"He cared for all our pursuits and interests, and lived our lives with us in a way that very few fathers do. But I am certain that none of us felt that this intimacy interfered the least with our respect or obedience. Whatever he said was absolute truth and law to us. He always put his whole mind into answering any of our questions. One trifling instance makes me feel how he cared for what we cared for. He had no special taste for cats, though he admired the pretty ways of a kitten. But yet he knew and remembered the individualities of my many cats, and would talk about the habits and characters of the more remarkable ones years after they had died.
"Another characteristic of his treatment of his children was his respect for their liberty, and for their personality. Even as quite a girl, I remember rejoicing in this sense of freedom. Our father and mother would not even wish to know what we were doing or thinking unless we wished to tell. He always made us feel that we were each of us creatures whose opinions and thoughts were valuable to him, so that whatever there was best in us came out in the sunshine of his presence.
"I do not think his exaggerated sense of our good qualities, intellectual or moral, made us conceited, as might perhaps have been expected, but rather more humble and grateful to him. The reason being no doubt that the influence of his character, of his sincerity and greatness of nature, had a much deeper and more lasting effect than any small exaltation which his praises or admiration may have caused to our vanity."
As head of a household he was much loved and respected; he always spoke to servants with politeness, using the expression, "would you be so good," in asking for anything. He was hardly ever angry with his servants; it shows how seldom this occurred, that when, as a small boy, I overheard a servant being scolded, and my father speaking angrily, it impressed me as an appalling circumstance, and I remember running up stairs out of a general sense of awe. He did not trouble himself about the management of the garden, cows, etc. He considered the horses so little his concern, that he used to ask doubtfully whether he might have a horse and cart to send to Keston for Drosera, or to the Westerham nurseries for plants, or the like.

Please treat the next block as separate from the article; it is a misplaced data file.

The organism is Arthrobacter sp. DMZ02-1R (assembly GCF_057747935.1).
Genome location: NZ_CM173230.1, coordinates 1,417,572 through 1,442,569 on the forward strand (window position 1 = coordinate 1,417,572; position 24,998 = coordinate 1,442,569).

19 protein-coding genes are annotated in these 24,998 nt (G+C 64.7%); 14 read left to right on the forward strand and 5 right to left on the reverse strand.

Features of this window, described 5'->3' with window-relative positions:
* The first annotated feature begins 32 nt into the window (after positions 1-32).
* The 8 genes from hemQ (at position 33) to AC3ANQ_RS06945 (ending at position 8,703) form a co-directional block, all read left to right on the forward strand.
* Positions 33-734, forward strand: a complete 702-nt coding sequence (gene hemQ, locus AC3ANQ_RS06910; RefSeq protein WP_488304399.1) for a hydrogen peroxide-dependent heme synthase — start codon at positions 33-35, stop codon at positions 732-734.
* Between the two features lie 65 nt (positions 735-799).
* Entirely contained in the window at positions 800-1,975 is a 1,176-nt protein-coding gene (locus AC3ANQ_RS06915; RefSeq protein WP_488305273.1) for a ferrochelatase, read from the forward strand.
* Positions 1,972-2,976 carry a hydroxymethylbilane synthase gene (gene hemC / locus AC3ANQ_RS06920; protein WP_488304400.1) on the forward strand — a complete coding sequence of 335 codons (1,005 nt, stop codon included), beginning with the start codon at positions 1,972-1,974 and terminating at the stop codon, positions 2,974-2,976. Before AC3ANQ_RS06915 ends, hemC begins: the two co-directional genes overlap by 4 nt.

As a host my father had a peculiar charm: the presence of visitors excited him, and made him appear to his best advantage. At Shrewsbury, he used to say, it was his father's wish that the guests should be attended to constantly, and in one of the letters to Fox he speaks of the impossibility of writing a letter while the house was full of company. I think he always felt uneasy at not doing more for the entertainment of his guests, but the result was successful; and, to make up for any loss, there was the gain that the guests felt perfectly free to do as they liked. The most usual visitors were those who stayed from Saturday till Monday; those who remained longer were generally relatives, and were considered to be rather more my mother's affair than his.
Besides these visitors, there were foreigners and other strangers, who came down for luncheon and went away in the afternoon. He used conscientiously to represent to them the enormous distance of Down from London, and the labour it would be to come there, unconsciously taking for granted that they would find the journey as toilsome as he did himself. If, however, they were not deterred, he used to arrange their journeys for them, telling them when to come, and practically when to go. It was pleasant to see the way in which he shook hands with a guest who was being welcomed for the first time; his hand used to shoot out in a way that gave one the feeling that it was hastening to meet the guest's hands. With old friends his hand came down with a hearty swing into the other hand in a way I always had satisfaction in seeing. His good-bye was chiefly characterised by the pleasant way in which he thanked his guests, as he stood at the door, for having come to see him.